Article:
I’d be willing to bet—were I a betting man—that this behavior would have appeared far down your list of things that God hates—if you thought to include it at all: “one who spreads strife among brethren” (Pro. 6:19b). But we should take careful note that when the Spirit of God moved Solomon to mention seven things that God particularly hates, of all the things in the universe he might have included, he ended with this one.
This passage presents the obverse of the truth that is so prominently displayed in the New Testament, namely, the unity, oneness, and fellowship that God intends the church to manifest. Given the reality that every New Testament believer possesses the indwelling Spirit of God, we might be tempted to believe that unity is almost a given. But only a very young or very naïve Christian would ever believe that to be true. Division is the natural state of things, and overcoming that reality requires, not only the supernatural work of the Spirit but also the active will and determination of each and every believer. And since dissension and division are the natural state of man, the Lord is especially desirous of and particularly honored when His body displays the victory of harmony that was wrought for them through Christ’s death for their sins.
Now the strife of which Solomon warns is not largely physical; believers seldom come to blows. Rather, it reflects the lack of a will that is in submission to the Word of God. Yes, anger may foment strife, but anger is usually the result of pride, jealousy, envy, selfishness, or willfulness.
And we should recognize that much strife—often the most damaging because it is insidious—is not the kind that manifests itself in shouting and open arguments. How did Satan create strife against God in the heart of Eve? He began simply by questioning the statement God had made in a disarming way. Yes, strife is more often effected by insidious and underhanded means, by subterfuge and deceit than by screaming recriminations. Have you hinted that the pastor may lack sound judgment (oh, never on “spiritual” matters, of course! But, you know, some of those practical decisions . . . well . . .)? you are spreading strife. Maybe you are wise or clever enough not to make a direct accusation about a brother or sister in Christ, but what about suggestion and innuendo? “He means well; his intentions are the best; he’s very sincere, but . . .” And how much strife is the consequence of gossip disguised as a prayer request?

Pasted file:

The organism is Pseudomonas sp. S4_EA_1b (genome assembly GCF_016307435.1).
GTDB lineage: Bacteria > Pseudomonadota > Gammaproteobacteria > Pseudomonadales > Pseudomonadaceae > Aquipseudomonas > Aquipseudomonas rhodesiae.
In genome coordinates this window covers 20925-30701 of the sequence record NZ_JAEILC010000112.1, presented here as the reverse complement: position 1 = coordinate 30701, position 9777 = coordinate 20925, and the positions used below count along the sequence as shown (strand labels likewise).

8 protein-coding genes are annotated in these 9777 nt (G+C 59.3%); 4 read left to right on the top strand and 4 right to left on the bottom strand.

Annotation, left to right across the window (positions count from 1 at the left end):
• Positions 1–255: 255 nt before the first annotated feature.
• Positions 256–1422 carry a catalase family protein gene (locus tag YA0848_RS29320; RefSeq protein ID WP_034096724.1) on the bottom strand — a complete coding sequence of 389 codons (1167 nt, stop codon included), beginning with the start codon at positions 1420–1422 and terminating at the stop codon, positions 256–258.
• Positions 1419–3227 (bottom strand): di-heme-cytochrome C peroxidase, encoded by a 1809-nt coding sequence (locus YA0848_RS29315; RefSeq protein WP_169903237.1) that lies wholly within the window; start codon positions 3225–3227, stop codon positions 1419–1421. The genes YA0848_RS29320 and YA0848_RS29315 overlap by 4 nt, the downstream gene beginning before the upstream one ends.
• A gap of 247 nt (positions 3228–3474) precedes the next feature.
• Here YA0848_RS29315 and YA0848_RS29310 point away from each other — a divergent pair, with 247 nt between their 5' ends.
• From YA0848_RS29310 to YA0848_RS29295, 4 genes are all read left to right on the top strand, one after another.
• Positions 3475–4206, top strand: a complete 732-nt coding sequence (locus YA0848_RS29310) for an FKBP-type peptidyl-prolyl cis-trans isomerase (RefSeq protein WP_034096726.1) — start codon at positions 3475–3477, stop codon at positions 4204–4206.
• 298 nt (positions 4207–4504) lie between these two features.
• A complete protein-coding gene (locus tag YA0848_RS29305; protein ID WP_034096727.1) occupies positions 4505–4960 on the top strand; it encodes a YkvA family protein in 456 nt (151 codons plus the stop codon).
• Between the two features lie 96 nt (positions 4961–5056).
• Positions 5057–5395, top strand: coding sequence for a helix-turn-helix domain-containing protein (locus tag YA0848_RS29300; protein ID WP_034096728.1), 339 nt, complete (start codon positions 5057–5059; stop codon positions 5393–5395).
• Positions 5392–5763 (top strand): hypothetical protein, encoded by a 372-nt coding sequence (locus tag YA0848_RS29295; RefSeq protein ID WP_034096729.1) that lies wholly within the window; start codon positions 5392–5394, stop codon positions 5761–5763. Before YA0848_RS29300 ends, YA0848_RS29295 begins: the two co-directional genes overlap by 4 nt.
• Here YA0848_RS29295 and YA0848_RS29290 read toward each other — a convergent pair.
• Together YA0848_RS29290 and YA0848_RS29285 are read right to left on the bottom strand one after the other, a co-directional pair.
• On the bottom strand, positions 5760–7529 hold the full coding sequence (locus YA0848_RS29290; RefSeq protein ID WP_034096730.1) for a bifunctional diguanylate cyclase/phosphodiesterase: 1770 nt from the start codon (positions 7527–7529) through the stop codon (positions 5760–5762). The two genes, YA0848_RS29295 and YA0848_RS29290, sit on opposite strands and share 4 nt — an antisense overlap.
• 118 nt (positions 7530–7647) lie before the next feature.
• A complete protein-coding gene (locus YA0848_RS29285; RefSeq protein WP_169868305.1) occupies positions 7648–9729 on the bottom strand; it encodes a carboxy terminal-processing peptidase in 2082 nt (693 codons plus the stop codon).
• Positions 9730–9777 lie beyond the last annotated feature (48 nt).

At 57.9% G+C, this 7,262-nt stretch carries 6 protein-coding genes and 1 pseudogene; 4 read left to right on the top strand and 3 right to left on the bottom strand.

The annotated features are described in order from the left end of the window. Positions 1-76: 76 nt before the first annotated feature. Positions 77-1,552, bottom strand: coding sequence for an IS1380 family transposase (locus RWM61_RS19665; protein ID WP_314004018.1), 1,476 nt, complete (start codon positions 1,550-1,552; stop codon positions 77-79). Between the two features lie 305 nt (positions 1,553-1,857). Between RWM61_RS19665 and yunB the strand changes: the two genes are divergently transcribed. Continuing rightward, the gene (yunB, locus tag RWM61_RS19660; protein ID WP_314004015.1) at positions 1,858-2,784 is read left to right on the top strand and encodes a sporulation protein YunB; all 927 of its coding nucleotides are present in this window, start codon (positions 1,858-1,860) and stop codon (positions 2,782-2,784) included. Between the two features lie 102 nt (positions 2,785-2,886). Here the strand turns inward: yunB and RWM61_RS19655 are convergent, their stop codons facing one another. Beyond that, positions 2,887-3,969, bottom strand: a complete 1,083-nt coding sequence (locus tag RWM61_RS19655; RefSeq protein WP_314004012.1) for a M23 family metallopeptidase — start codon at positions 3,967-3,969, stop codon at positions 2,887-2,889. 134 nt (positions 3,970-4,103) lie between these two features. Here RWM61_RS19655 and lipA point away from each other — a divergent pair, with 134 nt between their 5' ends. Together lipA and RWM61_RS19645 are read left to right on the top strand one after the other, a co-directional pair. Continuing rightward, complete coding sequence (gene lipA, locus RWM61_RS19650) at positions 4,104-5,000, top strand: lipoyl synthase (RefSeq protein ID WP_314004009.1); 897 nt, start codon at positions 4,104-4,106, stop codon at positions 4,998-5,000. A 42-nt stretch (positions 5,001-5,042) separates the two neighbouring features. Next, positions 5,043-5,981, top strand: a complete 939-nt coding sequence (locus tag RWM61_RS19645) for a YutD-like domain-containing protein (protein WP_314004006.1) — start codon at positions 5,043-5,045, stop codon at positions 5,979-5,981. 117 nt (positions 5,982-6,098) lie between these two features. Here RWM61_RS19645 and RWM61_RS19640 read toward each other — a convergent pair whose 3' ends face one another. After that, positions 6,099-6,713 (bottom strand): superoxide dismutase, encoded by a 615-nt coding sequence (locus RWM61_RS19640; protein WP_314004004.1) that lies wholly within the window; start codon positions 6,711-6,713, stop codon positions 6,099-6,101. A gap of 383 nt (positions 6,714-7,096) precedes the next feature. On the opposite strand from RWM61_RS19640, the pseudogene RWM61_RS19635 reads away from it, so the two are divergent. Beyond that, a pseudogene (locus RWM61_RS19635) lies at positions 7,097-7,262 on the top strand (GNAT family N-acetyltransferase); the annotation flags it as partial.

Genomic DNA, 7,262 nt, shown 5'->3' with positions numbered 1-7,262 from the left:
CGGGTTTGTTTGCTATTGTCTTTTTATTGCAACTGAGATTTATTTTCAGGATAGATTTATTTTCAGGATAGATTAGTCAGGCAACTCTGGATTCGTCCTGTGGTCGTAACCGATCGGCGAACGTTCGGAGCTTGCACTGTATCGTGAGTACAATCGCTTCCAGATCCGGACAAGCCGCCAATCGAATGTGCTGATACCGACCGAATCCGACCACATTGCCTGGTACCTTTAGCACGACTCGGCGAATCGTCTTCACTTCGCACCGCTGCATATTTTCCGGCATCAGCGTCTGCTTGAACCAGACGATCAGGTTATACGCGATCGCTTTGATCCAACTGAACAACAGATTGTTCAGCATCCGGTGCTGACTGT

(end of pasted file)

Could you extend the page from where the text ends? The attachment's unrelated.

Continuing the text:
Do you recognize the carping and complaining spirit you exercise as a source of strife spread among the brethren? Is your suggestion or “constructive criticism” really a poorly masked grumble? Do you intend to create doubt about someone’s character? Are your words intended to make you look good at the expense of someone else? Do you have your own version of deflecting attention from your uncharitable words like the old southern joke that you can say anything about anyone as long as you say, “Bless her heart!”? “She’s one of the homeliest women I’ve ever met, bless her heart.”
Do you state your opinions in an aggressive way or in a fashion that suggests that anyone who disagrees with you must not be possessed of a fully functioning brain? Do you stubbornly hold to your opinions in view of weighty biblical evidence against them? Are you proud, self-righteous, boastful, always filled with your accomplishments and ideas and careless of those of others? All of these contribute to strife among brethren.
God hates division among brethren: it is completely contrary to the purpose for which we have been redeemed. Just before going to the cross, Christ prayed that believers “may all be one; even as You, Father, are in Me and I in You, that they also may be in Us, so that the world may believe that You sent me” (John 17:21). When the world views your attitude and actions toward fellow believers, does it believe that God sent His Son to save them? Are you in fellowship with your godly brethren?
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